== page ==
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Eur Neuropsychopharmacol. 2018 Dec;28(12):1305-1313. doi: 10.1016/j.euroneuro.2018.10.003. Epub 2018 Nov 13.

Clinical factors associated with augmentation treatment with second-generation antipsychotics and lithium in major depression - Results from a European multicenter study.

Author information

1
Department of Psychiatry and Psychotherapy, Medical University of Vienna, Währinger Gürtel 18-20, 1090 Vienna, Austria.
2
Department of Biomedical and NeuroMotor Sciences, University of Bologna, Viale Carlo Pepoli 5, 40123 Bologna, Italy.
3
Psy Pluriel - European Center of Psychological Medicine, Rue des Trois Arbres 62, 1180 Brussels, Belgium; School of Medicine, Free University of Brussels, Route de Lennik 808, 1070 Brussels, Belgium.
4
School of Medicine, Free University of Brussels, Route de Lennik 808, 1070 Brussels, Belgium.
5
Imperial College School of Medicine, University of London, PO Box 8751, London W13 8WH, United Kingdom.
6
Psychiatric Division, Chaim Sheba Medical Center, Tel Hashomer 52621, Israel; Sackler School of Medicine, Tel Aviv University, Tel Aviv 69978, Israel.
7
Department of Psychiatry and Psychotherapy, Medical University of Vienna, Währinger Gürtel 18-20, 1090 Vienna, Austria. Electronic address: sci-genpsy@meduniwien.ac.at.

Abstract

This cross-sectional European multicenter study with retrospective assessment of treatment response sought to determine variables associated with the administration of augmentation strategies with second-generation antipsychotics (SGAs) and lithium in the pharmacotherapy of major depressive disorder (MDD). In 349 DSM-IV-TR MDD patients, differences in socio-demographic, clinical, treatment, and pharmacological features between participants receiving add-on treatment of their antidepressants with either SGAs (n = 318) or lithium (n = 31) were investigated using analyses of covariance, chi-squared tests, and binary logistic regression analyses. As only significant between-group difference, we found SGA augmentation (compared with lithium augmentation) to be associated with high depressive symptom severity expressed by a higher mean Montgomery and Åsberg Depression Rating (MADRS) total score (27.19 ± 11.35 vs 18.87 ± 12.88, F = 14.82, p = < .0001) and a higher mean 21-item Hamilton Rating Scale for Depression (HAM-D) total score (21.27 ± 9.30 vs 13.74 ± 9.11, F = 18.60, p = < .0001). No significant differences for socio-demographic features, psychotic symptoms, suicidality, psychiatric and somatic comorbidities, antidepressant pharmacotherapy, and other add-on medications could be seen. Even if there was no significant superiority of one augmentation strategy with regard to treatment response pattern, a trend whereupon adjunctive SGAs were more likely dispensed in treatment-resistant and difficult-to-treat MDD conditions could be observed. In terms of the prescription pattern, we could demonstrate that lithium is less frequently used than SGAs in the clinical routine care which may reflect the need of continuous plasma level determinations and the anticipation of adverse effects.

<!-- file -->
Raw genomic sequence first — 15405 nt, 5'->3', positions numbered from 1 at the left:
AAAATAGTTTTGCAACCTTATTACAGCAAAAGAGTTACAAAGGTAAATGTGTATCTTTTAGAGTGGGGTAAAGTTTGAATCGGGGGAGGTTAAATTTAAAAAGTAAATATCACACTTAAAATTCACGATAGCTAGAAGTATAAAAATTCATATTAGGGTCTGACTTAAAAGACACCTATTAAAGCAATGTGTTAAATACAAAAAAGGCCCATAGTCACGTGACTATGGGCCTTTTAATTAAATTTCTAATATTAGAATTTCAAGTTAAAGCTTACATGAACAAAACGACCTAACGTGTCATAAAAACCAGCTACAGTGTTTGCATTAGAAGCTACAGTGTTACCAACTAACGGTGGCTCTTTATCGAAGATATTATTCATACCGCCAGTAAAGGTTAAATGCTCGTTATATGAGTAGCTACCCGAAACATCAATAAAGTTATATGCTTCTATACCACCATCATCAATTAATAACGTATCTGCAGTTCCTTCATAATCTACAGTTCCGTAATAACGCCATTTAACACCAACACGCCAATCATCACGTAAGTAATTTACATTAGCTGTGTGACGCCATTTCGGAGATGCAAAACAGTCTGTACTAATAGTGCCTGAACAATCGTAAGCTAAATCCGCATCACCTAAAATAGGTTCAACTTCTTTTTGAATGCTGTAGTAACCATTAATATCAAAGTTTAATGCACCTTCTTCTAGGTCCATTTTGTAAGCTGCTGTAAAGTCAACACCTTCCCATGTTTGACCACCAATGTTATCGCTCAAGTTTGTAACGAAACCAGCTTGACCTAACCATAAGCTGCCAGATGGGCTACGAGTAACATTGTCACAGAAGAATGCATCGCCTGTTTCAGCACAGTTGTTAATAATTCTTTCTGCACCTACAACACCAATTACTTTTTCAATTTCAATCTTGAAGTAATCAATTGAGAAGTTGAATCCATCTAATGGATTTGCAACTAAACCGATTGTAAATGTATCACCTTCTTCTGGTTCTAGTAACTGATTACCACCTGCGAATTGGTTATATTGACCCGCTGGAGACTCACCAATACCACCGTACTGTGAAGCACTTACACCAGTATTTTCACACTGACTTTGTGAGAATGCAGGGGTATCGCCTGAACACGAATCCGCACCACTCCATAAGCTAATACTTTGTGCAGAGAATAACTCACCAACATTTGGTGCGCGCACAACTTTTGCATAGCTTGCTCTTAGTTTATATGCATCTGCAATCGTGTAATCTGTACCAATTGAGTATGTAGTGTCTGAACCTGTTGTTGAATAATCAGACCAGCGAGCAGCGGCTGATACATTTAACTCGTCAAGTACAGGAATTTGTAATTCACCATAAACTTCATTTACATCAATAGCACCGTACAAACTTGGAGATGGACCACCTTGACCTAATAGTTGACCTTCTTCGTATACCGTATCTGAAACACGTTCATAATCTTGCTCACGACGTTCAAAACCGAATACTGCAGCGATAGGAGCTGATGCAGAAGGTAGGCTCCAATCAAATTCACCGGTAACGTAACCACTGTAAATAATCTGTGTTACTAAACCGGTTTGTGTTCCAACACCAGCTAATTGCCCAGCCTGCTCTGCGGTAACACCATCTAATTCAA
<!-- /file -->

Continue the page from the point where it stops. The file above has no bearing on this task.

KEYWORDS:

Antidepressants; Augmentation; Lithium; Major depressive disorder; Second-generation antipsychotics

PMID:
30446357
DOI:
10.1016/j.euroneuro.2018.10.003
[Indexed for MEDLINE]

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